Clinical Disorders of Neutrophil Function


Neutrophil dysfunction may arise from (

  • 1) the absence of antibodies or complement components required to opsonize microorganisms, an interaction that provides a chemotactic signal;
  • (2) the abnormalities of cytoplasmic and granule movement that alter the chemotactic response or that result in abnormalities of the plasma membrane affecting the cells in terms of capability to modulate movement; and
  • (3) defective microbicidal capability. Comprehensive reviews of these syndromes are available to the interested reader.223–225

Abnormalities of the Signal Mechanism as a Result of Antibody and Complement Defects or Impairment of Pattern Receptor Recognition

Because the synergistic action of immunoglobulins and complement proteins creates the opsonins that coat microorganisms and stimulate the development of chemotactic factors, a deficiency of either one may result in impaired neutrophil function. The most profound disturbances arise from abnormalities in C3, because this protein is the focal point for generation of opsonins and chemotactic factors (see Chap. 17).226–228 Opsonins such as C3b, generated from cleavage of C3, serve to coat bacteria. Opsonization in general refers to the coating of pathogens by serum proteins such that they are more likely to be ingested. Activation of C3 can occur in the absence of an antibody or the classical complement components C1, C2, and C4; thus, disorders of these latter molecules result in less-severe clinical conditions. C3 deficiency is inherited as an autosomal recessive disorder. Homozygotes have undetectable serum levels of C3 and suffer from recurrent severe pyrogenic infections, whereas asymptomatic heterozygotes have half the normal values.

A functional deficiency of C3 protease resulting in severe pyrogenic infections also is seen in patients with a deficiency in C3b inactivator, a protein inhibitor of the alternative complement pathway. Unchecked activation of this pathway leads to hypercatabolism of C3 and factor B.229 Properidin deficiency also results in a functional deficiency in C3.230 Properidin is a serum protein that belongs to the alternative complement pathway; it is involved in the stabilization of the enzyme complex C3bBb. The protein is a multimeric glycoprotein with a subunit Mr of 56,000, the gene of which has been cloned.231 Absence of properidin is associated with severe, often fatal, pyrogenic infections, often with meningococci.

Approximately 5 percent of the population have low serum levels of mannose-binding lectin (MBL),232 a serum lectin secreted by the liver that binds mannose sugars present and on the surface of bacteria, fungi, and some viruses. MBL is one of the collectin-soluble effector proteins that contribute to the basic armamentarium of innate immunity. MBL can function as an opsonin when bound to the surfaces by activating the complement cascade. A deficiency of MBL has been reported in infants with frequent unexplained infection, chronic diarrhea, and otitis media.232 Other studies have identified an increased susceptibility to infection by specific pathogens in MBL-deficient individuals, including human immunodeficiency virus, Plasmodium falciparum, Cryptosporidium parvum, and Neisseria. meningitides.233 The deficiency in MBL largely results from three relatively common single-point mutations in exon 1 of the gene, which leads to the failure of MBL to activate complement.234 In addition, the protein also modulates disease severity, at least in part through complex, dose-dependent influences on cytokine production.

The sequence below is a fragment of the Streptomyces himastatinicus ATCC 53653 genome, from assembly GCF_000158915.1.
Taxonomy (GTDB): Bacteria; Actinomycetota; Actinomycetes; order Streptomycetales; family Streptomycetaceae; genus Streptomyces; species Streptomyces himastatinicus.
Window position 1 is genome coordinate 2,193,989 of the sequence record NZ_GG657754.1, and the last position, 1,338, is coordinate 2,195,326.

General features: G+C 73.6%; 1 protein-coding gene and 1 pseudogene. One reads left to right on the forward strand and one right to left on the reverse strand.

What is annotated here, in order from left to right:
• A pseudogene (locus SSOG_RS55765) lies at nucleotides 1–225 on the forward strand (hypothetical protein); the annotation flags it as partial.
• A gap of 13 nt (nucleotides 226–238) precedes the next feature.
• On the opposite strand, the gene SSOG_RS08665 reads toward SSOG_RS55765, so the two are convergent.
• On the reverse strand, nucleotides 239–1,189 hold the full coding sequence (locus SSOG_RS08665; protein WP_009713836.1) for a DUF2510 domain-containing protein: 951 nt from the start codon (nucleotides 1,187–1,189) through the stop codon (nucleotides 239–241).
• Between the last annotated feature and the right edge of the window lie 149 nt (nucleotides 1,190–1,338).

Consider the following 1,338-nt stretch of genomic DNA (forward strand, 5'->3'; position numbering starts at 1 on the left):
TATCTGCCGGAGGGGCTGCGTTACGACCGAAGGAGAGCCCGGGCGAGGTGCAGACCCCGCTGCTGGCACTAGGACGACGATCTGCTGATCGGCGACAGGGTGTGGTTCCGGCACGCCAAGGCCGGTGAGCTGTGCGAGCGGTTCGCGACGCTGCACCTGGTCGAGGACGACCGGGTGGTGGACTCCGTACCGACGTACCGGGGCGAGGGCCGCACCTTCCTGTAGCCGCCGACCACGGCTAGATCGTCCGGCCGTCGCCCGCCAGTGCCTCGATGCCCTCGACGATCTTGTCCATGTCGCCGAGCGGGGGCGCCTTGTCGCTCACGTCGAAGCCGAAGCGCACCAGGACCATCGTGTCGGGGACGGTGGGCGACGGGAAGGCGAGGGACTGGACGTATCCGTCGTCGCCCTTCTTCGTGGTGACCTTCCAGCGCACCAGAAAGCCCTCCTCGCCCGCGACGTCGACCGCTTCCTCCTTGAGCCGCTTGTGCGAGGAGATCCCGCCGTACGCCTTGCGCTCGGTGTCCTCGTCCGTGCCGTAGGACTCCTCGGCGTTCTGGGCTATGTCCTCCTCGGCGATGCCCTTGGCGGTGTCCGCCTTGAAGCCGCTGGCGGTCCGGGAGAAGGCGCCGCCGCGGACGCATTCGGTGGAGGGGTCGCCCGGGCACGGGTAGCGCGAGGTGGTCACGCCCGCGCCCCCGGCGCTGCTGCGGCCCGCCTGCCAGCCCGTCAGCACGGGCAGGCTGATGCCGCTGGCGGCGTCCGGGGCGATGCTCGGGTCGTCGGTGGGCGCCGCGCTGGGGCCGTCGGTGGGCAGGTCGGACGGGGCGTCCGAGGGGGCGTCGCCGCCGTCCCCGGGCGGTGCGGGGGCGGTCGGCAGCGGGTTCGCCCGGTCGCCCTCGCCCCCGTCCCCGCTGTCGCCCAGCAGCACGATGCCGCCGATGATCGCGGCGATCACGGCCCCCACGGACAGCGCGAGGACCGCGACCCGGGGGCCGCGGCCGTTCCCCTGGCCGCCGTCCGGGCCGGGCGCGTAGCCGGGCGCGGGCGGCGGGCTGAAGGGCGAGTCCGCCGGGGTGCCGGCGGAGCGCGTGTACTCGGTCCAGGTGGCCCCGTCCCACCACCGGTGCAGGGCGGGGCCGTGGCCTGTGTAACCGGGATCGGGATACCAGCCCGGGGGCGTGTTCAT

Phagocytes, including neutrophils, express a large number of cell surface proteins that play crucial functional roles in their biology. Microbial pattern recognition receptors are an essential component of innate immunity, in which they recognize and detect pathogen-associated molecular patterns, resulting in activation of neutrophils and other phagocytes. The mammalian TLR family comprises an important class of pattern-recognition receptors, which recognize a wide range of microbial pathogens and pathogen-related products. At least 12 different TLRs that can be found on mononuclear phagocytes have been described.235 The neutrophil expresses both TLR2 and TLR4, which permit recognition of peptidoglycan and endotoxin, respectively, and TLR8, which allows recognition of RNA ligands.236 TLRs signal via MyD88, an adapter protein. MyD88 deficiency in humans can lead to recurrent infections with both Gram-positive and Gram-negative infections, thereby indicating a role for both mononuclear cells and neutrophils in host defense in the MyD88-deficient state.237

Because a large number of chemoattractants are generated during inflammation, it is difficult to establish the relative significance of a given individual component. Furthermore, chemotactive factors and opsonins are involved in the activity of both neutrophils and mononuclear phagocytes. Therefore, it is not clear whether the clinical consequences of disorders involving these substances are unique to one or the other of these phagocytic cells. Patients with antibody- or complement-deficient syndromes suffer mainly from infections with encapsulated pathogens such as Haemophilus influenzae, pneumococci, streptococci, and meningococci.238 Furthermore, splenectomized individuals deprived of an organ rich in mononuclear phagocytes have a small, but finite risk of sepsis because of the same microorganisms. Encapsulated pathogens characteristically are not associated with neutropenic states. Antibody coating of encapsulated organisms facilitates their ingestion by mononuclear phagocytes, but may be less important for their ingestion by neutrophils.